Can You Hear the People Sing? Global Responses to the Pandemic

POETRY FORMAT, 28 Dec 2020

René Wadlow – TRANSCEND Media Service

Camilla Reeve (Ed.) London: Palewell Press, 2020

For many, the Covid 19 pandemic took loved ones and livelihoods away without discrimination.  Yet for others, the confinement was a period in which some felt a sense that things could be better if all worked together instead of waiting for someone else to act.  This feeling of ambiguity between loss and gain is expressed in the poem by Tom Alexander which gives the title to this collection of poems, taken from the theme music of the play Les Miserables:

          “so many sing
             It’s a different song
             Some higher, happier
             some lower, more desperate than mine
             flowing through these days and nights
             a verse, a chorus – who can really say?”

For some, the pandemic is a call to action and mutual help as expressed by Libaharan Ravindram Corona Poem:

          “Setting mutual aid communities up
           In response to inadequate measures from the top.
           We seek solace in our interactions”

For others, it is a period of waiting in uncertainty as Shanta Acharya writes In Lockdown:

          “We pray for the tide to turn, our grief and joy postpone.
           Everyday the news gets worse, we double our trust-
           even this will pass, we cry, hanging on to our faith.”

As the Lockdown takes people off the street, animals come forth and can be seen and heard, as Tina Morris says in A new Way of Living:

          “Do you listen to the birds
           singing to you
           because you have been chosen to stand among
           them hearing their voices?”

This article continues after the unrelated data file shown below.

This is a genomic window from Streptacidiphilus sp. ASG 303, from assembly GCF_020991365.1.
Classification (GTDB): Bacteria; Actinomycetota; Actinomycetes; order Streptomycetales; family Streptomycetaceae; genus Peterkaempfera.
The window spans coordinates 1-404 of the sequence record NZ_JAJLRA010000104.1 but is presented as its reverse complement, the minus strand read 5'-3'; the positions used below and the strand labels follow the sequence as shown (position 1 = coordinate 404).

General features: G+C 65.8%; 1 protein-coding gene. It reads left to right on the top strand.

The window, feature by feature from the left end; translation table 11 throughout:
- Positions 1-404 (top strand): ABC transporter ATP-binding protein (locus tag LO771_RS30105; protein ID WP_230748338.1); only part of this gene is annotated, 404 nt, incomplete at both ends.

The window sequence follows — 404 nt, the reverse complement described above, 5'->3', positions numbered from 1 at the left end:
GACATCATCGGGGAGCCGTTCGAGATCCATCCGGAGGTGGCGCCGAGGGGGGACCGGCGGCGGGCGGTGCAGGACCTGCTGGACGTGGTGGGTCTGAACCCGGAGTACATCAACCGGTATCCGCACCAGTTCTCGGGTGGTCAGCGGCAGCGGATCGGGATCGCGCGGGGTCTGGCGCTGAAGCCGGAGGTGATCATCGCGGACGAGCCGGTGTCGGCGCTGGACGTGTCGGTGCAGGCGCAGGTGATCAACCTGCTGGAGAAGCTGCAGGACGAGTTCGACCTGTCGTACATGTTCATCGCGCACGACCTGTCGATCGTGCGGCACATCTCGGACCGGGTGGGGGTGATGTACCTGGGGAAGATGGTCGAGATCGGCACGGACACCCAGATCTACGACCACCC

The same theme is expressed by Frank McMahon in It Was as If:

          “We waited, looking sideways at each other,
           fed ourselves as best we could.
          Then we saw, as if we had new sight,
           that dew was making brushstrokes revealing
           what we had overlooked – white blossom
           of hornbeam and chestnut, the sky wiped
           clear of mote and cloud. The land
           filled with birdsong, larks and merwing kites.”

Maria Cristina Azcona also sees a renewed Nature in To the Quarantine:

          “I lift my eyes to the clear sky
           Its blue colour is now limpid and pure
           Like a miracle in front of my eyes
           A little bird sings to a possible future
           And a green future will be the consolation
           In any place and at every nation.”

While most of this collection are poems, there a a few short prose pieces such as Boukra by Dima Mekdad, a Syrian in exile in England and The Fantastic Mr Maj by the Zimbabwean Taffy Nyawanza.

This is a rich collection of reflections and observations, perhaps best summed up by another poem of Tina Morris Lockdown or LOCKED IN?:

          “In all this enforced space
           and silence,
           have we learned anything
           about our selves
           or are we chanting
           the same old mantras
           in well-practiced idiom?
          in order to move on
          and joyfully, up
          into the light of truth.”


René Wadlow is a member of the TRANSCEND Network for Peace Development Environment. He is President of the Association of World Citizens, an international peace organization with consultative status with ECOSOC, the United Nations organ facilitating international cooperation and problem-solving in economic and social issues, and editor of Transnational Perspectives.

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This article originally appeared on Transcend Media Service (TMS) on 28 Dec 2020.

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